Tuesday, October 25, 2005

Not-So-Smart City

The normally intelligent, if sometimes wrong-headed, Smart City Memphis blog derails with a bizarre post titled, "Tennessee Waltz, Like Katrina, Shows Racial Fault Lines."

Let's begin with a string of quotes and see if you can spot the problem unaided:
Here, white Commercial Appeal editorial writers flippantly dismiss African-American questions...

It was a sting operation in which FBI agents and prosecutors set out to entrap African-American elected officials....

They deserve a better explanation of how and why this investigation was launched in the first place, and why it fixated on African-Americans....

At a time when racial profiling has come under increasing criticism, without more information, African-American fears only deepen the feeling that the Tennessee Waltz is profiling taken to a whole new level....

This is why glib assurances about fairness from federal officials leading the Tennessee Waltz are not enough. For the sake of the city, they owe it to explain how they came to concentrate on African-American politicians in all branches of city, county and state governments.
The post is full of assertions of motive but no evidence whatsoever, except in looking at the number and racial makeup of the people indicted so far in the Tennessee Waltz investigation and drawing a solipsistic conclusion.

From every news report I've read, the E-Cycle agents approached every legislator and then sought introductions from those State-level folks to local-level government officials. A great many black officials are on record as having been approached and turning the company down. If you want to argue anything, then look at the separatism of black politicians that led black State officials to hand off E-Cycle only to local black officials. Or is black solidarity a bad thing to mention? (I do not support this, but merely offer it as an exercise for the reader to consider.)

Read this passage:
Many feel that the highly publicized crackdowns by the Shelby County attorney general are at the expense of black people. They point out that in a city where more than 60 percent of the people are black, they can’t even change the names of parks named for Confederate heroes. They mention that the average salary of a white citizen of the Memphis region is twice the average salary of a black citizen. They tell about tax freezes that are granted for companies that pay below average salaries for workers who are largely African-American. They tell of the government subsidy of sprawl that enriched white developers.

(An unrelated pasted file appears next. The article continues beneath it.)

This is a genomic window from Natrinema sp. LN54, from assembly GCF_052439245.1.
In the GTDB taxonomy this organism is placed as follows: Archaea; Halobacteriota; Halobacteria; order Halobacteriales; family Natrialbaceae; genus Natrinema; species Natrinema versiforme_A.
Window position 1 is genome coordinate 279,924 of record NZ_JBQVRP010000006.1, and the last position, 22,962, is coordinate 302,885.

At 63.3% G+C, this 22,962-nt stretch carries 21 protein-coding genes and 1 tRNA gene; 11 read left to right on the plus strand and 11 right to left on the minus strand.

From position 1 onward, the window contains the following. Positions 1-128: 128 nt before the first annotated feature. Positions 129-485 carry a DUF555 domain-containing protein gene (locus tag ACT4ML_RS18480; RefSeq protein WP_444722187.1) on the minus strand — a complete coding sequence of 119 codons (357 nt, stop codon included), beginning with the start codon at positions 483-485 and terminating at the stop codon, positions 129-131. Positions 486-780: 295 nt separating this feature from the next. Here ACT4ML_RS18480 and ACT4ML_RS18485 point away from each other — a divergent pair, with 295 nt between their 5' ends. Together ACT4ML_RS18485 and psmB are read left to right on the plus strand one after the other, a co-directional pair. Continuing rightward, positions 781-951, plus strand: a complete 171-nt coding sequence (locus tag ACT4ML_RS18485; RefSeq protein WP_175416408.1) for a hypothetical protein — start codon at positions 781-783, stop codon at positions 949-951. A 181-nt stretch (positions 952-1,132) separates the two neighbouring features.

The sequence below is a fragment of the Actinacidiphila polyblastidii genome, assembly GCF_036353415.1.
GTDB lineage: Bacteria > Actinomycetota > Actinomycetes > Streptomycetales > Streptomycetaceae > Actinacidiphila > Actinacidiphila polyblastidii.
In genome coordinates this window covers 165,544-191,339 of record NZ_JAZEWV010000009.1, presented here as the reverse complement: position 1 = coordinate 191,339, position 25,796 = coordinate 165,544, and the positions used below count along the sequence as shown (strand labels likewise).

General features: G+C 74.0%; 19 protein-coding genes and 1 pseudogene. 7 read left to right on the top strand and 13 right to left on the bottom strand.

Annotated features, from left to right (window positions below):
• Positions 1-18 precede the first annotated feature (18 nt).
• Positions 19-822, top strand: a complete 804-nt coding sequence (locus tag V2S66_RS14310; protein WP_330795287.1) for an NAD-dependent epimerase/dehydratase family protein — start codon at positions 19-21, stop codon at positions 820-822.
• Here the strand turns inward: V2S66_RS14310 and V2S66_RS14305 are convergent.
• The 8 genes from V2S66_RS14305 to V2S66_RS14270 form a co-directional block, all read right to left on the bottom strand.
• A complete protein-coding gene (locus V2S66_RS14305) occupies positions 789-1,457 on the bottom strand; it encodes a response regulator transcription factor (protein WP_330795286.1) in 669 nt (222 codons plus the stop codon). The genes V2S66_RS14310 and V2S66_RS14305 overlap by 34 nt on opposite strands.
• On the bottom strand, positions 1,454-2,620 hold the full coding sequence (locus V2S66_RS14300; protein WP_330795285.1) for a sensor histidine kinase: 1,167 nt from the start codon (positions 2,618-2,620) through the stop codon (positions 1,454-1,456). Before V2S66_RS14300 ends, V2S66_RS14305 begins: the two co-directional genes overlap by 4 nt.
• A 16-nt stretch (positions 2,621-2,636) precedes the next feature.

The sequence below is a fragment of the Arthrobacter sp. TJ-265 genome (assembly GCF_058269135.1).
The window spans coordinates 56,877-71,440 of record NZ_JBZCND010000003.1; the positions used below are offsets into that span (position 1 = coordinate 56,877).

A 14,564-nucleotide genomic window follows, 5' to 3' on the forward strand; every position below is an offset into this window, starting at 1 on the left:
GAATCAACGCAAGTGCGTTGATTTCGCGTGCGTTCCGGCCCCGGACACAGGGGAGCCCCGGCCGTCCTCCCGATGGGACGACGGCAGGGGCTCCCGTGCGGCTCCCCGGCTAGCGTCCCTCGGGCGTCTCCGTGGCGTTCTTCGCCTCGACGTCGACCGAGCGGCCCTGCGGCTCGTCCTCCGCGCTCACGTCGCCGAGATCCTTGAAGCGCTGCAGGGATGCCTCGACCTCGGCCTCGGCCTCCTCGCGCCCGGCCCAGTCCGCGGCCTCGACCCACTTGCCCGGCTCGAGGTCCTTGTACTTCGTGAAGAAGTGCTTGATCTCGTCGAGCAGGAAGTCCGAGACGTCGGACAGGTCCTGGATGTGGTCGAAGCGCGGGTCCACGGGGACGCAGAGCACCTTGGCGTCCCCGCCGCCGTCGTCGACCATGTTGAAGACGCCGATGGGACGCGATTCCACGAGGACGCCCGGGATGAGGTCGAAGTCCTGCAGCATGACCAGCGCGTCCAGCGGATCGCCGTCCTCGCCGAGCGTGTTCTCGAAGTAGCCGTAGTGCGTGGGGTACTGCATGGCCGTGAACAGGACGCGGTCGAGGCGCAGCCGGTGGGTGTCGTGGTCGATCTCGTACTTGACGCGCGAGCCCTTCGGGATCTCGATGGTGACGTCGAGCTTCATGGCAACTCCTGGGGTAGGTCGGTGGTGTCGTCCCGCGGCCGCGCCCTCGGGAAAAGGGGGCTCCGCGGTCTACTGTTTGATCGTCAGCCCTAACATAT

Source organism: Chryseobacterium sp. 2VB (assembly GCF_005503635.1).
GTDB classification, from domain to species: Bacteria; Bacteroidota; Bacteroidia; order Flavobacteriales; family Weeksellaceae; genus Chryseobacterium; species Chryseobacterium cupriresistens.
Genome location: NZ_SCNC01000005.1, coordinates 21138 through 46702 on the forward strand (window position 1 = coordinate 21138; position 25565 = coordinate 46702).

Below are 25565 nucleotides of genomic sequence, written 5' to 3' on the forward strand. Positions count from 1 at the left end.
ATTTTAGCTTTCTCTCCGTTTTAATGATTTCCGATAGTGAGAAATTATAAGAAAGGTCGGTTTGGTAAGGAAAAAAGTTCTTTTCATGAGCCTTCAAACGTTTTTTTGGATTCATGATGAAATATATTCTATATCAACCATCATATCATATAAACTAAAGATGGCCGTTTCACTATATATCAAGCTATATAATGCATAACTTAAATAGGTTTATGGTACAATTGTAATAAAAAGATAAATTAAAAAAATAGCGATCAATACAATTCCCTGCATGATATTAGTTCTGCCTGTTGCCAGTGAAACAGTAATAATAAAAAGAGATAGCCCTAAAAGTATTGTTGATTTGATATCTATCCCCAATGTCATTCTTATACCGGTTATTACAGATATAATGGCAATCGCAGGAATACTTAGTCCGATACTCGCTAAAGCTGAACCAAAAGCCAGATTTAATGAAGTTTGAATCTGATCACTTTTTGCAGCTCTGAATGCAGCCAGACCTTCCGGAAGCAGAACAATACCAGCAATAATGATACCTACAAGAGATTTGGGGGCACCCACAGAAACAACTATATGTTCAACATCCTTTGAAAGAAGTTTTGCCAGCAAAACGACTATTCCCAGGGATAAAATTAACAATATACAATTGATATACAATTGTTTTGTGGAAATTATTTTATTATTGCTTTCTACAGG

That pervasive "they" is a sure marker of "liberal white guilt." There is a persistent whiff of paternalism in this piece that is repugnant.

The folks angry about all the black indictees in Tennessee Waltz also seem to be conveniently overlooking all the whites implicated in various scandals, or proto-scandals, emanating from the former Rout administration in Shelby County. Rout, Lanier, Jones and other lower-level officials are all white. Are they victims of a kind of double-reverse discrimination?

The post also packs in a whole lot of unrelated and debatable "facts" to paint their particular picture. I just don't have the time to challenge them all.

Is there racism in Shelby County? You betcha. Lots of it, every day. Whites still control a lot of the power and money levers here, so they can effect the worst results. But I routinely see and hear black racism too, on a smaller and more intimate scale, every day. As more and more blacks get their hands on the real power, you'll see anger and resentment for past wrongs (rightfully earned, I point out) flipped back on the former oppressors. It's unavoidable; it's human nature.

So does a cronyistic and corrupt local government culture inherited from whites then corrupt the new, black generation coming after them? I hear "They got theirs and now we're getting ours" all the time. So my answer is yes.

That doesn't make it right. It just is what it is.

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